Minneapolis — Tarik Skubal served notice Saturday night.
In his first three starts, he was like a colt taking his first steps — a little wobbly at times, a little unsure. But against the Twins at Target Field, facing this potent lineup for the second time in seven days, he was in full gallop right out of the gate.
If there was ever any doubt about the legitimacy of his lofty prospect status, this should dispel it. In a critical game, Skubal locked up the Twins offense for six innings.
Unfortunately for the Tigers, his effort did not result in victory.
The Twins rallied for two runs against Jose Cisnero in the ninth and stole a 4-3 win. It was the fourth straight loss for the Tigers, and this one stung.
BOX SCORE: Twins 4, Tigers 3
Cisnero walked Josh Donaldson to start the ninth. Nelson Cruz hit a hard ground ball up the middle that caromed off Cisnero’s backside for an infield hit.
After Jake Cave struck out, Miguel Sano slapped a single to left to tie the game. Then with two outs, speedy Byron Buxton hit a ground ball to short. Willi Castro charged and made a strong throw, but Buxton beat it out.
Manager Ron Gardenhire was not in the dugout to see the ending. He left the game with a stomach virus, watching the finish from his office while Lloyd McClendon brought it home.
This, though, was Skubal’s pronouncement of arrival.
His delivery looked smooth. His fastball rang 97 mph on the radar gun in the first inning. He mixed in, no, he commanded his three other pitches — the slider, curve ball and, especially, his change-up, which he was pairing expertly with the slider.
In Comerica Park seven days ago, Skubal got six swings and misses in five innings. He had seven after three innings Saturday and 14 in six innings.
He dispatched 10 straight hitters, before walking Donaldson in the fourth. He didn’t give up a hit until the fifth.
He struck out Sano in the third inning, using a fastball-slider-change-up sequence. Sano was late on the first two, way early on the change-up. He dotted the inside corner with a 97-mph fastball to get Ryan Jeffers looking.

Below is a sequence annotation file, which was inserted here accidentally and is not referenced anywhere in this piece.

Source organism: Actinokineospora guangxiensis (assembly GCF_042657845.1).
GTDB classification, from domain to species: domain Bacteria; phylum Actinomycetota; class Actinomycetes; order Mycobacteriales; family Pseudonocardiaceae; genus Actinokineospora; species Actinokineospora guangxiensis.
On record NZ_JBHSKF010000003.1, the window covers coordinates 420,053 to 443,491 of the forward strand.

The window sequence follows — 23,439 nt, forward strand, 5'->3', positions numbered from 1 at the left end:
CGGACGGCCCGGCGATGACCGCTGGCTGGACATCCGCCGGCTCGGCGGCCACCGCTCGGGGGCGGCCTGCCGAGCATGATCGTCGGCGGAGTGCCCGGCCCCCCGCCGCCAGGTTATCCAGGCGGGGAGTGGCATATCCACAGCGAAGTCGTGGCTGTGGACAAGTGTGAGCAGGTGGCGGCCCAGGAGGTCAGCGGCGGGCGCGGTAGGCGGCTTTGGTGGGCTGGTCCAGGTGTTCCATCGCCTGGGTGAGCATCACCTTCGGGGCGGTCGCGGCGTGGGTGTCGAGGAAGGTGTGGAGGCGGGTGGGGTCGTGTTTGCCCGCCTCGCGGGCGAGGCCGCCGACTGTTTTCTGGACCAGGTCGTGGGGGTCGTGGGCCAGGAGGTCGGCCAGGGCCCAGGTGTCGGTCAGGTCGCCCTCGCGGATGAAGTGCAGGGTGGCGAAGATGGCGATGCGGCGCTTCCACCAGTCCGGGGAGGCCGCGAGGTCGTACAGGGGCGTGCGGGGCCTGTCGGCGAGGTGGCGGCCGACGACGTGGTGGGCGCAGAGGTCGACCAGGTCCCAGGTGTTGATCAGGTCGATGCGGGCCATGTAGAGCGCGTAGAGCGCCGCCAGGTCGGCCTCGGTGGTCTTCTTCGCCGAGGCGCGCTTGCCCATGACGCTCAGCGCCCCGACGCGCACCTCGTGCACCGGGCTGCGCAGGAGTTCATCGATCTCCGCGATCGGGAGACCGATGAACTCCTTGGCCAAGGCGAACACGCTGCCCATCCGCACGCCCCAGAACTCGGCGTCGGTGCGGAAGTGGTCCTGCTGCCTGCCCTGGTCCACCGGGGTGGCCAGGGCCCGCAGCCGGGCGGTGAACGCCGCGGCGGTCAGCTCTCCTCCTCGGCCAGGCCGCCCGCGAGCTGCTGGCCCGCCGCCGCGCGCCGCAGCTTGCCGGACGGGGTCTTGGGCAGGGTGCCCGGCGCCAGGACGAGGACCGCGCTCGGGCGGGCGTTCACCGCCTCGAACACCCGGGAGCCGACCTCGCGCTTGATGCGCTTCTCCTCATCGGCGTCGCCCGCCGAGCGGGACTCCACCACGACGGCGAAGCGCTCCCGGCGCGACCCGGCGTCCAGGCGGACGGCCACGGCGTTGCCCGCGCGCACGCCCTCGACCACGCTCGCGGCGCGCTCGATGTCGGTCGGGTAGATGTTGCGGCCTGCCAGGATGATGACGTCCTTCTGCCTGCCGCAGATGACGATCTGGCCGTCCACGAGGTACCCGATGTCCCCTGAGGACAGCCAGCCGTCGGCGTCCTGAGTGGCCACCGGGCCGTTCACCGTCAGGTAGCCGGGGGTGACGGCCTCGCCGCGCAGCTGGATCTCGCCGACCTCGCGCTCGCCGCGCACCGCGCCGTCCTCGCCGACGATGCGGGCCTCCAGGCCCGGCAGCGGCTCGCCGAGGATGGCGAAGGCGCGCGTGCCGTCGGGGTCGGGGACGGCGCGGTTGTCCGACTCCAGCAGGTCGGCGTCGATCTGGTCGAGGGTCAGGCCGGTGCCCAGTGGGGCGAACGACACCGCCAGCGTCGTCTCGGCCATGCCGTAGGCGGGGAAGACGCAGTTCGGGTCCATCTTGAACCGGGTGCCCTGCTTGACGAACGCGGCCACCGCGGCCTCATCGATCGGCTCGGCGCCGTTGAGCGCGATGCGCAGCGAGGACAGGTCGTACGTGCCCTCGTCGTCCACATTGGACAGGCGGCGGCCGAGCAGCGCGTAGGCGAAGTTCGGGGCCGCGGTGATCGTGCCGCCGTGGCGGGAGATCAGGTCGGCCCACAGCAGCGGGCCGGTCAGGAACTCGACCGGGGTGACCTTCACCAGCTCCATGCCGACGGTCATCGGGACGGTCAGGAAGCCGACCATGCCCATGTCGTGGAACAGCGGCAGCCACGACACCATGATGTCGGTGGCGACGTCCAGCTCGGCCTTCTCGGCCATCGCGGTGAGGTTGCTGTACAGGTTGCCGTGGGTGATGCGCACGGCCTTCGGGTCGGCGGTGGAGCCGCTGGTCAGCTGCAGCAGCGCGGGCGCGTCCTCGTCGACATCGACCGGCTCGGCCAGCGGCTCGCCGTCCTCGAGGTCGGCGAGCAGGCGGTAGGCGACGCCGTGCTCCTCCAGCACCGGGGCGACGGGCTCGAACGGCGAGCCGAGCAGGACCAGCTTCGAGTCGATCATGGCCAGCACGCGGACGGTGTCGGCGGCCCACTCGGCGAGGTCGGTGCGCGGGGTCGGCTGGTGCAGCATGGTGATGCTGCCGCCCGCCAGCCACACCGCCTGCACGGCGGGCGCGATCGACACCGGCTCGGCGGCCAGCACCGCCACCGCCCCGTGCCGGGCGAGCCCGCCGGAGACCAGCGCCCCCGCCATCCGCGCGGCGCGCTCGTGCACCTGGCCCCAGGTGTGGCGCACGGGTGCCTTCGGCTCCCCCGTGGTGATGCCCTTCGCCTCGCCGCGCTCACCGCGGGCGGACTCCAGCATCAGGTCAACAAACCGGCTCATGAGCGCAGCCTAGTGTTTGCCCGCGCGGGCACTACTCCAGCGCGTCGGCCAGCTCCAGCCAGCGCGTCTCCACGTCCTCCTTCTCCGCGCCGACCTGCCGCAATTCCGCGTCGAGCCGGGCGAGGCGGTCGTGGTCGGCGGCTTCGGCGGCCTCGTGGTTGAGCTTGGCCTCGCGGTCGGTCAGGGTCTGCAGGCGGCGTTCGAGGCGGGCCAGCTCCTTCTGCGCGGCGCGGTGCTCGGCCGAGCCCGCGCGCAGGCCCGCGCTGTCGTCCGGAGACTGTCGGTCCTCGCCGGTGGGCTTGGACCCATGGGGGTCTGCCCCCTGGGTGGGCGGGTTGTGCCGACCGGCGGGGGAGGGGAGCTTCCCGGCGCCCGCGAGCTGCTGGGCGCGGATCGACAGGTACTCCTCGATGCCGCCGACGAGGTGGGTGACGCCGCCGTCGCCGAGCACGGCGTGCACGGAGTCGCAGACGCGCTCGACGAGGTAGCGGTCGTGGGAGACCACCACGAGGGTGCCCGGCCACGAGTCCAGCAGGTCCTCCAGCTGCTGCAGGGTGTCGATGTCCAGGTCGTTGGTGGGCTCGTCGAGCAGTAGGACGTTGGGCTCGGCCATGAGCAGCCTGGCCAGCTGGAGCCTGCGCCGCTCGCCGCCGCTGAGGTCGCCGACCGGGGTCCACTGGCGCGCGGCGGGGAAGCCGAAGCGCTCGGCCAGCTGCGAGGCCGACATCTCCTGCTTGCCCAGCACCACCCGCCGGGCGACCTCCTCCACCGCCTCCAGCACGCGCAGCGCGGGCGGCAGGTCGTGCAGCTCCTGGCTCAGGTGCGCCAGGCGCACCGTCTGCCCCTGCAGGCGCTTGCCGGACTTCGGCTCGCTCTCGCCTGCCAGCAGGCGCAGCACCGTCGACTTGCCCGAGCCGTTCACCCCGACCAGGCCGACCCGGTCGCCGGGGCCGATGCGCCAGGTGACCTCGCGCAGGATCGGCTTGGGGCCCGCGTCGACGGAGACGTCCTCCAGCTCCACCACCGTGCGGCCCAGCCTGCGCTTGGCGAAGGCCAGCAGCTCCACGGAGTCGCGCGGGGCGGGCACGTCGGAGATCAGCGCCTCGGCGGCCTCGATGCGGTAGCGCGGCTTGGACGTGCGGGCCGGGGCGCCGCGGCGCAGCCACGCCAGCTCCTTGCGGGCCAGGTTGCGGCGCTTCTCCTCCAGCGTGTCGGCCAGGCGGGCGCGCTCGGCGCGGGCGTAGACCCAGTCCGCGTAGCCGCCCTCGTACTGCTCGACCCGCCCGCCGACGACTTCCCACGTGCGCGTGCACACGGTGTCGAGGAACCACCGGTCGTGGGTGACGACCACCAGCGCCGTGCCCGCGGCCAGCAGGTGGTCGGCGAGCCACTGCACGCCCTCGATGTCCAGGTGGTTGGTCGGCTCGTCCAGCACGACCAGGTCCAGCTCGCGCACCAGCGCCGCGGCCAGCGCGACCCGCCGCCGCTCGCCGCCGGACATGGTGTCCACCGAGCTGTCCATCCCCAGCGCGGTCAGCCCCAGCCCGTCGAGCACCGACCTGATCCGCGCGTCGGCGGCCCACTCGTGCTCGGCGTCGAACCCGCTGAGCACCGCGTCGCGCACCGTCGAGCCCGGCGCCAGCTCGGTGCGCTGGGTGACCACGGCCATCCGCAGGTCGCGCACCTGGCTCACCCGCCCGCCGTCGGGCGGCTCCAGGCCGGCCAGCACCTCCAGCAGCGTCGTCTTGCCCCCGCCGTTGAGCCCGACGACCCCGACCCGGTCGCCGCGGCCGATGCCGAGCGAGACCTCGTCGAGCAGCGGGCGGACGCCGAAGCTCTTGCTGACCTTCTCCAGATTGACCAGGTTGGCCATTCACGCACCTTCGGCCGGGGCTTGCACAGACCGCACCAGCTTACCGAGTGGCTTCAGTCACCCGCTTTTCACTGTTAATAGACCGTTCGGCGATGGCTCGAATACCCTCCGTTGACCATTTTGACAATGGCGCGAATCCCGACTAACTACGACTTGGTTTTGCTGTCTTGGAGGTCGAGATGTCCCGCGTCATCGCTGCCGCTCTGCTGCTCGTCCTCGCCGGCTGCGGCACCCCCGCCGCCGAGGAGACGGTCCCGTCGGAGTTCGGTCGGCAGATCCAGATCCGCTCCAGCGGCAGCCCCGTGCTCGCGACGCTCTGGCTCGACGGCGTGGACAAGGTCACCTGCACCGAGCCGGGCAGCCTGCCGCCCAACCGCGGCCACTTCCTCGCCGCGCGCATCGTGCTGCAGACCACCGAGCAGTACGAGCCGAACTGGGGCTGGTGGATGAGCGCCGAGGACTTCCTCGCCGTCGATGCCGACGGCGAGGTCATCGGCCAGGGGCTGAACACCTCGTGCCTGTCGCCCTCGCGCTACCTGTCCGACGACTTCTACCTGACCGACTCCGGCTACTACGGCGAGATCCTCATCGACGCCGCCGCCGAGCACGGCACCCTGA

He got Nelson Cruz to ground into a double-play, again sequencing his pitches to get to the change-up. He threw four straight fastballs to Cruz, the last three at 95 mph, and then pulled the string and had Cruz way out front of the change-up.
After giving up back-to-back singles to Brent Rooker and Sano in the fifth — both right-handed hitters who took him to right field — Skubal threw back-to-back sliders to left-handed hitting Eddie Rosario. Rosario bounced it right back to Skubal, who started a 1-6-3 double-play.
Jake Cave, who ran for Rooker and went to third on Sano’s hit, scored on the double-play, which seemed to anger Skubal. He punched out Buxton on three pitches to end the fifth.
After pitching around a lead-off walk in the sixth, Skubal was greeted in the dugout by pitching coach Rick Anderson — congratulations on a job well done.
Six innings, two hits, one run, six strikeouts, 14 swings and misses, the average exit velocity on the 12 balls the Twins, the playoff-bound Twins, put in play was a meek-ish 88 mph.
Given all the elements — the Tigers having lost three straight and trying to hang in the wild card race, facing the thumping Twins in back-to-back starts — Skubal’s performance was masterful.
Meanwhile, the Tigers were having their own issues with Twins starter Kenta Maeda. Victor Reyes started the game by ambushing a hanging slider, knocking it over the wall in right field. It was the only slider Maeda hung on this night.
He retired 18 straight Tigers hitters until Jonathan Schoop worked a walk and aggressively went to third on a single to left, a hard-hit single, by Miguel Cabrera.
That ended Maeda’s day. Manager Rocco Baldelli brought in right-hander Tyler Clippard who had stranded all six runners he’d inherited this season. That streak came to an end in one pitch.
Jeimer Candelario singled Schoop home to put the Tigers up 2-1. And after Willi Castro singled to load the bases, Jorge Bonifacio singled and brought in Cabrera.
The Tigers, though, got nothing else out of the bases-loaded, no-out situation. Christin Stewart forced a runner at the plate, Austin Romine struck out and Isaac Paredes flew out to center.
Joe Jimenez took over for Skubal and struck out Cruz and Cave to start the seventh. But he hung a slider to Sano and it ended up in the second deck in left. Sano stood at home plate and admired the shot for a good while, long enough to draw words from Jimenez.
The two continued to jaw at each other, even as Jimenez was removed from the game.
The Tigers still needed seven outs to secure the win. Gregory Soto struck out Eddie Rosario to end the seventh. Buck Farmer pitched a scoreless eighth.
Again, the last three outs were elusive for the Tigers.